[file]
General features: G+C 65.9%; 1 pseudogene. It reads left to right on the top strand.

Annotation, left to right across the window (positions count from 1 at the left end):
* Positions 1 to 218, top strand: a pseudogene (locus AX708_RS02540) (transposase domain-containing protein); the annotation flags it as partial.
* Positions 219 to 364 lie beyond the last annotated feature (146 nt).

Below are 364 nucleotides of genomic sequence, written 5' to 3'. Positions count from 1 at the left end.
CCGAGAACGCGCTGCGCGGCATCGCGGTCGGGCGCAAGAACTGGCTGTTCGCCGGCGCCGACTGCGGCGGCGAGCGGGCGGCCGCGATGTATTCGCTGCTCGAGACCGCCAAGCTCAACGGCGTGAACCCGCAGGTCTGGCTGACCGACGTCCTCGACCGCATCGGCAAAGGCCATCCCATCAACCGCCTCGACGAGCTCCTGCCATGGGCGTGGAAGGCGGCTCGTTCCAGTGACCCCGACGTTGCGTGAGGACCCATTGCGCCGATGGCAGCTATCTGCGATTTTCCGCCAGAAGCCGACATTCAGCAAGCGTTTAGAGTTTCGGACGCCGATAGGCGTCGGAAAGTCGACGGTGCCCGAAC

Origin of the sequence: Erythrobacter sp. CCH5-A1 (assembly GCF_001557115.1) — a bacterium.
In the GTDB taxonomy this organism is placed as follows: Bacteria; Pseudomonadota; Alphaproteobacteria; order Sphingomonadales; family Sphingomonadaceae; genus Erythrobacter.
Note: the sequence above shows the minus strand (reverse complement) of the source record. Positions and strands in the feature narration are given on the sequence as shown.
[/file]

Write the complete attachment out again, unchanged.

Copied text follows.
General features: G+C 65.9%; 1 pseudogene. It reads left to right on the top strand.

Annotation, left to right across the window (positions count from 1 at the left end):
* Positions 1 to 218, top strand: a pseudogene (locus AX708_RS02540) (transposase domain-containing protein); the annotation flags it as partial.
* Positions 219 to 364 lie beyond the last annotated feature (146 nt).

Below are 364 nucleotides of genomic sequence, written 5' to 3'. Positions count from 1 at the left end.
CCGAGAACGCGCTGCGCGGCATCGCGGTCGGGCGCAAGAACTGGCTGTTCGCCGGCGCCGACTGCGGCGGCGAGCGGGCGGCCGCGATGTATTCGCTGCTCGAGACCGCCAAGCTCAACGGCGTGAACCCGCAGGTCTGGCTGACCGACGTCCTCGACCGCATCGGCAAAGGCCATCCCATCAACCGCCTCGACGAGCTCCTGCCATGGGCGTGGAAGGCGGCTCGTTCCAGTGACCCCGACGTTGCGTGAGGACCCATTGCGCCGATGGCAGCTATCTGCGATTTTCCGCCAGAAGCCGACATTCAGCAAGCGTTTAGAGTTTCGGACGCCGATAGGCGTCGGAAAGTCGACGGTGCCCGAAC

Origin of the sequence: Erythrobacter sp. CCH5-A1 (assembly GCF_001557115.1) — a bacterium.
In the GTDB taxonomy this organism is placed as follows: Bacteria; Pseudomonadota; Alphaproteobacteria; order Sphingomonadales; family Sphingomonadaceae; genus Erythrobacter.
Note: the sequence above shows the minus strand (reverse complement) of the source record. Positions and strands in the feature narration are given on the sequence as shown.